A two-day Edinburgh Arts in Action event got pupils with special needs taking part in all sorts of activities. Raymond Ross reports
Why can't school be like this every day?'' asked a pupil from Canonmills Special school. The question was rhetorical rather than critical and was a compliment to all those involved in a two-day Edinburgh Arts in Action event at Queen Margaret College last week.
Funded and organised by the city's education arts unit and pupil support services, 97 pupils from 10 of Edinburgh's 13 special schools took part in activities ranging from drama, dance and music to photography, puppet-making and collage art.
The idea sprang from a visit to a music festival for special needs pupils in Denmark last May, says Glen Rodger, Edinburgh's special schools and integration manager. "The visit gave us the idea to do something similar for Edinburgh schools. In order to keep the differentials as close as possible with a particular eye on age range we opted for pupils from upper primary and lower secondary."
On the face of it, to organise a programme that would cater simultaneously for pupils with limited mobility, physical disabilities and learning disabilities ranging from the moderate to the profound, is a tall order. But, to judge from the sheer sense of fun and achievement generated by the different workshops, this was an unqualified success. The pupils obviously relished the hands-on experiences which also involved working with young people from other schools.
"Bringing the special schools together to work with professional artists was the essential idea," says Mary McGookin, manager of the arts unit. "This gives pupils access to the sorts of activities and equipment they might not necessarily have in schools."
Among that equipment was not only a darkroom where children could develop their own photos of creepy-crawlies, but also Ultra Sonic Ranging Units. Also known as "dolphins", the units were put to good use by Janice Parker in her "Sound=Sense" workshop.
"They send out a small sonic pulse which detects position and activity. They produce sound via a computer and sampler, so that body movement triggers different music programs related to where everyone is and how active they are," explains sound engineer Dave Waugh. "You can interact with sound without having to touch anything. The more active you are the more musical activity there is."
This allowed pupils of differing abilities to work together, creating their own movement or "dance-scape'', whether moving in unison, working with partners or shaking and waving ribbons of multicoloured cloth.
A sense of rhythm was essential for Amu Logotse's African drumming workshop. But then, according to Logotse, everyone has rhythm, "it's just a matter of getting them to participate in it together". And he proved it. Using 20 from his collection of 105 African drums, he had one and all "rhythm counting", eliciting the kind of total involvement you'd imagine at a convention of rock drummers. Using, among other things, the children's names to beat out new patterns, the joint (in this case a mobile hut) was certainly jumping.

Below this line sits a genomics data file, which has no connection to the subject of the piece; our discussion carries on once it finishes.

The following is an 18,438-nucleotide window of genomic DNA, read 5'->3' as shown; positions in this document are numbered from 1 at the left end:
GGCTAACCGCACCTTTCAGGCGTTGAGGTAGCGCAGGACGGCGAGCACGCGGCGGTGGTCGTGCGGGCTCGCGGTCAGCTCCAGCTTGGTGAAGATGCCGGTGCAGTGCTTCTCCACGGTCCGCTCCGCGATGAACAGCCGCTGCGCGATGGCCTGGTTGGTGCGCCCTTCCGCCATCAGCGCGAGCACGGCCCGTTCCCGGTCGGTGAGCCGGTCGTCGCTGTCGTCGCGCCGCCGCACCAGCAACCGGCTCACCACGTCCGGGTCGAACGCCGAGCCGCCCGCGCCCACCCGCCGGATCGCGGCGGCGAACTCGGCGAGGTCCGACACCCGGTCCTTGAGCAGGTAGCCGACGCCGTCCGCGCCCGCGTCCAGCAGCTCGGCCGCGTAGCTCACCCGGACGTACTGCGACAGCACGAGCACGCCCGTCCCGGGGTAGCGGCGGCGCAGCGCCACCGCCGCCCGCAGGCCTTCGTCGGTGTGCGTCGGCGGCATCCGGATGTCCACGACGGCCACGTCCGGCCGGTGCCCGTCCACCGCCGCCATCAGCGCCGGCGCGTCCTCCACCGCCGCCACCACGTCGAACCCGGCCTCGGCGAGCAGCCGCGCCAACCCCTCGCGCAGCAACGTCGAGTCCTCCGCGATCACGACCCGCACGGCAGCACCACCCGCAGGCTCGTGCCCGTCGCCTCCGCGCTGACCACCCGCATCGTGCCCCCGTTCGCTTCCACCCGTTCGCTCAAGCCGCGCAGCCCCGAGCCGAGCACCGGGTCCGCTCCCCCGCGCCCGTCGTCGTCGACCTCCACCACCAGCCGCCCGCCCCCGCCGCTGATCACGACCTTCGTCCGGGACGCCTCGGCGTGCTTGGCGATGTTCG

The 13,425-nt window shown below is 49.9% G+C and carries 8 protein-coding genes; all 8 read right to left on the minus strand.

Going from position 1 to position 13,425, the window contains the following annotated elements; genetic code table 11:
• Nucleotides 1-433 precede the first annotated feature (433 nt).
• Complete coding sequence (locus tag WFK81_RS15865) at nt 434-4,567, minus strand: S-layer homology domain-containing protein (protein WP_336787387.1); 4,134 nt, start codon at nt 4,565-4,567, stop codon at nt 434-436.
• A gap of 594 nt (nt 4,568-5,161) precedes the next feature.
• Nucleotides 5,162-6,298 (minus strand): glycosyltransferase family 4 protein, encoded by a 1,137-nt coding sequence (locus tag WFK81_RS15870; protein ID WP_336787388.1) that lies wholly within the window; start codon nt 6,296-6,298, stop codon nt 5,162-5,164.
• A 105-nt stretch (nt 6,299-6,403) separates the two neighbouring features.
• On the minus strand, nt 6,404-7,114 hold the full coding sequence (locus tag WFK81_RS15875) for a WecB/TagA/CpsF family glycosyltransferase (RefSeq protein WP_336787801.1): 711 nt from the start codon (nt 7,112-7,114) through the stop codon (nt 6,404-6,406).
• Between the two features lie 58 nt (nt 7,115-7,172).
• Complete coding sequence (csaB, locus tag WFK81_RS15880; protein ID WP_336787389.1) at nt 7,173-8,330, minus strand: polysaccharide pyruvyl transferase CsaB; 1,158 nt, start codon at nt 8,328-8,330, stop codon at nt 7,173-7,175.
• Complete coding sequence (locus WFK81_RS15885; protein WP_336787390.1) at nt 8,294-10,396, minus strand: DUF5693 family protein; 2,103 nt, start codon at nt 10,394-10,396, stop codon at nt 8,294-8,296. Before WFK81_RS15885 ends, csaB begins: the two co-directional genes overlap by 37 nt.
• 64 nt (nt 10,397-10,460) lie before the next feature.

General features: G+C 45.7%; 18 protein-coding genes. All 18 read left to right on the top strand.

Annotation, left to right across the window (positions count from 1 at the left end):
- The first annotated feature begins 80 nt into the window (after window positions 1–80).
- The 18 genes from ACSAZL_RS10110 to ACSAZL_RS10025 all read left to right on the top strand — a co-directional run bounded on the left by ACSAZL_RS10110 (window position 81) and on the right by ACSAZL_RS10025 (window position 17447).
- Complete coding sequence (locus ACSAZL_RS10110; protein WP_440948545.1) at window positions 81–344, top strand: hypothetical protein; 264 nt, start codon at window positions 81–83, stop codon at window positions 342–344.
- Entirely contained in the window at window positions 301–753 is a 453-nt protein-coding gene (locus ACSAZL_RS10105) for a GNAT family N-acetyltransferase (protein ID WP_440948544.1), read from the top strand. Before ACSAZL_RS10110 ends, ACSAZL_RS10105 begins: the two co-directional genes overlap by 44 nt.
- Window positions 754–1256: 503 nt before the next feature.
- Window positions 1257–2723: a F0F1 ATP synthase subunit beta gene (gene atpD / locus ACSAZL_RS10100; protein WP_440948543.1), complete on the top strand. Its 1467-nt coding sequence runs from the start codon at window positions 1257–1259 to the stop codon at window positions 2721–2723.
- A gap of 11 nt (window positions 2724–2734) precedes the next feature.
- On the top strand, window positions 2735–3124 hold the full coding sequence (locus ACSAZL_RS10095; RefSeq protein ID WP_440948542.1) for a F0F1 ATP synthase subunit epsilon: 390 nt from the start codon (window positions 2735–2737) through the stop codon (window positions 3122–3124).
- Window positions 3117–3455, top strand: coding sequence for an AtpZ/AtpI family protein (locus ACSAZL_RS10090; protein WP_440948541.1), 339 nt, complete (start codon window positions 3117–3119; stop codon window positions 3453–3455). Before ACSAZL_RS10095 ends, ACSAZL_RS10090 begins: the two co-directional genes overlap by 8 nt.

Staggering from that sound-blast into the nearby drama studio was to hit the kind of silent concentration my teachers used to belt for. The pupils, some in wheelchairs, were creating human sculptures with their partners and there was no lack of imagination with titles such as Fighter Plane, Swan, Scoring a Goal, The Statue of Liberty and Samurai Warrior. "The concentration was equal to anything I've experienced in a professional workshop," says Clark Crystal of Benchtours Theatre Company, which ran the workshop along with trainees from Lung Ha's Theatre Company.
"It's about teamwork and pushing people beyond where they're at," says director Pete Clerk. "In that sense it doesn't matter whether people have a disability or not. The principle is the same."
The only drawback to this session was that children couldn't take their sculptures home with them. But this was one of the added attractions of Kim Bergsagel's puppet-making workshop, where the word written across everybody's face was definitely "happy".
"Puppet-making is a simple technique that each child can develop according to his or her ability. One pupil may make a figure that has few articulated joints while others want elbows and wrists that can move," she says. "And of course they've all got a friend to take home, to play with and make up stories about."
Art writ large was the order of the day at Kate Downie's "billboard collage" workshop where pupils worked as a group, cannibalising billboard adverts to make up their own giant collages with titles such as Sunday Drivers and Scottish Big Day Out. "The great thing about collage work like this is that it can challenge and fulfil pupils who are not confident about their own drawing skills but might still be bursting with ideas," she says.
"Involvement and quality are hopefully the keywords for this event," says Mary McGookin. "It's not didactic. It's not about artists and audience, them and us. It's interactive. The kids have a lot to contribute and I like to think the artists will get something from it too."